On June 18, competing at the Olympic Trials in Oregon, Ryan Crouser broke the world record in the shot put by 10 inches.

The next day, throwing at the Paralympic Trials in Minnesota, Chula Vista’s Justin Phongsavanh broke the F54 world record in the javelin by 4 feet, 7 inches — blasting out a 600-gram stick 33.29 meters (109-2) from a seated position. The previous record? 31.90 meters.

Guess who speared the most coverage?

NBC Sports aired both — giving Crouser’s historic heave repeat exposure. Google shows nearly 300,000 results for “Ryan Crouser Trials world record.”

The Beamonesque javelin record (since he skipped right over the 32-meter barrier like the long jumper past 28 feet) was featured in a 10-second clip. Google shows 1,240 results for “Justin Phongsavanh Trials world record.”

The 24-year-old native of Ankeny, Iowa, accepts the media bias — if not having to throw at a “second-class” suburban Minneapolis high school track instead of what he calls “the most beautiful stadium I’ve ever seen” — rebuilt Hayward Field in Eugene, Oregon.

Six years after being paralyzed from the diaphragm down in a McDonald’s parking lot shooting, Phongsavanh will compete for Team USA at the Tokyo Paralympics.

But he almost didn’t get that shot at glory.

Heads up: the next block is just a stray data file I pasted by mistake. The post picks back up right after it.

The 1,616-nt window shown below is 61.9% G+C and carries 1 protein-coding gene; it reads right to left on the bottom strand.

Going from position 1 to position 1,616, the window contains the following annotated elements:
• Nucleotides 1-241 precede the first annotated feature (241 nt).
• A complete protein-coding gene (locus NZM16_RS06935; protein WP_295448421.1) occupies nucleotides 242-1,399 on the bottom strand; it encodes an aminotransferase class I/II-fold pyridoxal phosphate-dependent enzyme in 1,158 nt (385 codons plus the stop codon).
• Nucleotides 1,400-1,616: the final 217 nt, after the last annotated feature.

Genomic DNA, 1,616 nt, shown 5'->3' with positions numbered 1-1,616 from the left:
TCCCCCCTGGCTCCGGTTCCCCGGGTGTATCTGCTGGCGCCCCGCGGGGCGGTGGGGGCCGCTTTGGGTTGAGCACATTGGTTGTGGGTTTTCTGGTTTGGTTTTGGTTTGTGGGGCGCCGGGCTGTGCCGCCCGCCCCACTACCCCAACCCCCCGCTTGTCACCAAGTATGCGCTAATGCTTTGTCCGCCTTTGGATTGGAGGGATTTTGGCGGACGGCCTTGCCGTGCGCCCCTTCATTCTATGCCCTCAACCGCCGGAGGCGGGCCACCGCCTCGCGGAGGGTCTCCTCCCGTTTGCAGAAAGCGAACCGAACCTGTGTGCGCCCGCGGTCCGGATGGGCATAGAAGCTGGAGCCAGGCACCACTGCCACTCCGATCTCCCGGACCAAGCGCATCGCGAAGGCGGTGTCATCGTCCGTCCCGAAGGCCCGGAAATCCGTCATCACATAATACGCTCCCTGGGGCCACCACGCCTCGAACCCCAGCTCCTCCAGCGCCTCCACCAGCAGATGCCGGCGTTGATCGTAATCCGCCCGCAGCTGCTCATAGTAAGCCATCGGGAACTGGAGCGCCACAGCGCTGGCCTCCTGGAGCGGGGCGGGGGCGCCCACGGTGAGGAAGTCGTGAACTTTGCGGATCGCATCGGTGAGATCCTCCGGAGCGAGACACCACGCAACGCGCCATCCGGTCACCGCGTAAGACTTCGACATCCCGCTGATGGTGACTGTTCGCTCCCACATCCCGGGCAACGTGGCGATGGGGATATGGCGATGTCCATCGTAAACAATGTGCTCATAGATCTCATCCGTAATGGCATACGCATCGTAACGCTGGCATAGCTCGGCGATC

On Jan. 10, 2020, representatives of the U.S. Anti-Doping Agency paid an unannounced visit to the Chula Vista Elite Athlete Training Center and collected a urine sample from Phongsavanh.

He soon was notified that he had tested positive for torsemide (also known as torasemide) — a banned diuretic or masking agent. He faced a four-year ban from competition.

“I was shocked,” he said of the positive result. “I don’t take anything like that. I was super confused.”

Working with a USOPC ombudsman and others, he sent one of his legal prescriptions to a Utah laboratory for testing — and found it was contaminated with torsemide.

Phongsavanh said he was prepared to fight a potential ban tooth and nail.

“I knew true and dear to my heart that I’ve never taken any PEDs in my life,” he told Times of San Diego after a recent practice at the Olympic and Paralympic training site.